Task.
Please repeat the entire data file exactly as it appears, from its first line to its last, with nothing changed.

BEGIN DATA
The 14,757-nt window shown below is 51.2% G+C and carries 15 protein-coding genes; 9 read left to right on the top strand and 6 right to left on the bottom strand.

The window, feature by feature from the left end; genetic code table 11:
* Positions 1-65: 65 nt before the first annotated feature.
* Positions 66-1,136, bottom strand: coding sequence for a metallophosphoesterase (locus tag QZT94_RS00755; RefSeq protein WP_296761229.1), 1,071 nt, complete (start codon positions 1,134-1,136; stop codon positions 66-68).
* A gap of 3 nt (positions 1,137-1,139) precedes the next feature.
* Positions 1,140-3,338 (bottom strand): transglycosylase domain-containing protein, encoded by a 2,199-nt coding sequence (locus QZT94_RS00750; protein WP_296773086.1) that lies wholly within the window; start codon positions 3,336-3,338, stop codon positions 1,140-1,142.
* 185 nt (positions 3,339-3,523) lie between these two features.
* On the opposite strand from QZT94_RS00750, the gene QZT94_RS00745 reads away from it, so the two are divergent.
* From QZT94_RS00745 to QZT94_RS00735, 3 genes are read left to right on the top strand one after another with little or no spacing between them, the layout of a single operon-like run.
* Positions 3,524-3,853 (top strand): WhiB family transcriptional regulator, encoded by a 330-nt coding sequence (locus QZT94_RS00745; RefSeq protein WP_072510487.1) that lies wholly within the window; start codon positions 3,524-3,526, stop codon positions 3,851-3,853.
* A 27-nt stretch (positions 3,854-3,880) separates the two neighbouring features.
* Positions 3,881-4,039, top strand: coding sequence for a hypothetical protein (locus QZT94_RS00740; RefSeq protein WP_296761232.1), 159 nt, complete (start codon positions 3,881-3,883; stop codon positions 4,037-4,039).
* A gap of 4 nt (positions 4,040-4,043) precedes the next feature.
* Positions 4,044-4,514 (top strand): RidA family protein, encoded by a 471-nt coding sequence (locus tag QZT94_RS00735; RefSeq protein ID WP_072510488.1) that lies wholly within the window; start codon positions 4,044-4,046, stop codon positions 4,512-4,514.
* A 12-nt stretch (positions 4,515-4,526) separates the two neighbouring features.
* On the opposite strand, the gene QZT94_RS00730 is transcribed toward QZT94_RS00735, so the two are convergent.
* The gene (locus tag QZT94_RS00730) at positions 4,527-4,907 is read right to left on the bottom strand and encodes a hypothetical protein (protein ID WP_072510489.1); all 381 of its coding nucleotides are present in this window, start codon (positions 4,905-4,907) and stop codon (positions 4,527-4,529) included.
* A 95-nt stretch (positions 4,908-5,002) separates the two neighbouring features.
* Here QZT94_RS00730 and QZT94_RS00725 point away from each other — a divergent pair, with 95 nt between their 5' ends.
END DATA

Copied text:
The 14,757-nt window shown below is 51.2% G+C and carries 15 protein-coding genes; 9 read left to right on the top strand and 6 right to left on the bottom strand.

The window, feature by feature from the left end; genetic code table 11:
* Positions 1-65: 65 nt before the first annotated feature.
* Positions 66-1,136, bottom strand: coding sequence for a metallophosphoesterase (locus tag QZT94_RS00755; RefSeq protein WP_296761229.1), 1,071 nt, complete (start codon positions 1,134-1,136; stop codon positions 66-68).
* A gap of 3 nt (positions 1,137-1,139) precedes the next feature.
* Positions 1,140-3,338 (bottom strand): transglycosylase domain-containing protein, encoded by a 2,199-nt coding sequence (locus QZT94_RS00750; protein WP_296773086.1) that lies wholly within the window; start codon positions 3,336-3,338, stop codon positions 1,140-1,142.
* 185 nt (positions 3,339-3,523) lie between these two features.
* On the opposite strand from QZT94_RS00750, the gene QZT94_RS00745 reads away from it, so the two are divergent.
* From QZT94_RS00745 to QZT94_RS00735, 3 genes are read left to right on the top strand one after another with little or no spacing between them, the layout of a single operon-like run.
* Positions 3,524-3,853 (top strand): WhiB family transcriptional regulator, encoded by a 330-nt coding sequence (locus QZT94_RS00745; RefSeq protein WP_072510487.1) that lies wholly within the window; start codon positions 3,524-3,526, stop codon positions 3,851-3,853.
* A 27-nt stretch (positions 3,854-3,880) separates the two neighbouring features.
* Positions 3,881-4,039, top strand: coding sequence for a hypothetical protein (locus QZT94_RS00740; RefSeq protein WP_296761232.1), 159 nt, complete (start codon positions 3,881-3,883; stop codon positions 4,037-4,039).
* A gap of 4 nt (positions 4,040-4,043) precedes the next feature.
* Positions 4,044-4,514 (top strand): RidA family protein, encoded by a 471-nt coding sequence (locus tag QZT94_RS00735; RefSeq protein ID WP_072510488.1) that lies wholly within the window; start codon positions 4,044-4,046, stop codon positions 4,512-4,514.
* A 12-nt stretch (positions 4,515-4,526) separates the two neighbouring features.
* On the opposite strand, the gene QZT94_RS00730 is transcribed toward QZT94_RS00735, so the two are convergent.
* The gene (locus tag QZT94_RS00730) at positions 4,527-4,907 is read right to left on the bottom strand and encodes a hypothetical protein (protein ID WP_072510489.1); all 381 of its coding nucleotides are present in this window, start codon (positions 4,905-4,907) and stop codon (positions 4,527-4,529) included.
* A 95-nt stretch (positions 4,908-5,002) separates the two neighbouring features.
* Here QZT94_RS00730 and QZT94_RS00725 point away from each other — a divergent pair, with 95 nt between their 5' ends.